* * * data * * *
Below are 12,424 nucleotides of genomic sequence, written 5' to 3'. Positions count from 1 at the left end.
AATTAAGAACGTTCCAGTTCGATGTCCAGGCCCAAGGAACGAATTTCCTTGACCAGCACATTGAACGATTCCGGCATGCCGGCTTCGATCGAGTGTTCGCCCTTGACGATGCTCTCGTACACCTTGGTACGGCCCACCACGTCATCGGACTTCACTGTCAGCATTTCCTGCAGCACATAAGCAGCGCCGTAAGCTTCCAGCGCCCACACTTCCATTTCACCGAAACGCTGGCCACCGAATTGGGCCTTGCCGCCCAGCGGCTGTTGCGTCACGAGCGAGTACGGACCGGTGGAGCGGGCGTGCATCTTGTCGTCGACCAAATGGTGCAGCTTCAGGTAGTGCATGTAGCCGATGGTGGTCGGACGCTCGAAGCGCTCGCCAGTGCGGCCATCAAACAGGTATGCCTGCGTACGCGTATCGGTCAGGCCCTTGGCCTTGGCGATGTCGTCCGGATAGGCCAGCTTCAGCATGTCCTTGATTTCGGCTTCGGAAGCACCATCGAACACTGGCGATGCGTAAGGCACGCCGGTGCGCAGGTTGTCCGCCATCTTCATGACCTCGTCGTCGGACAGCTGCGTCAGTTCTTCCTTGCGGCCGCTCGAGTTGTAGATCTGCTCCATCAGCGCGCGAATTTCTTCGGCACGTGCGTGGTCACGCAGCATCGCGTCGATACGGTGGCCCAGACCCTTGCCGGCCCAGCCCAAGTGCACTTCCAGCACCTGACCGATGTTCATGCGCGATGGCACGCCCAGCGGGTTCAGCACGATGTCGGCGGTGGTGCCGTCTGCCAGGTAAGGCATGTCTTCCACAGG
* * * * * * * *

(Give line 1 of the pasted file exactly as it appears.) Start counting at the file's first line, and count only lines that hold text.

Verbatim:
Below are 12,424 nucleotides of genomic sequence, written 5' to 3'. Positions count from 1 at the left end.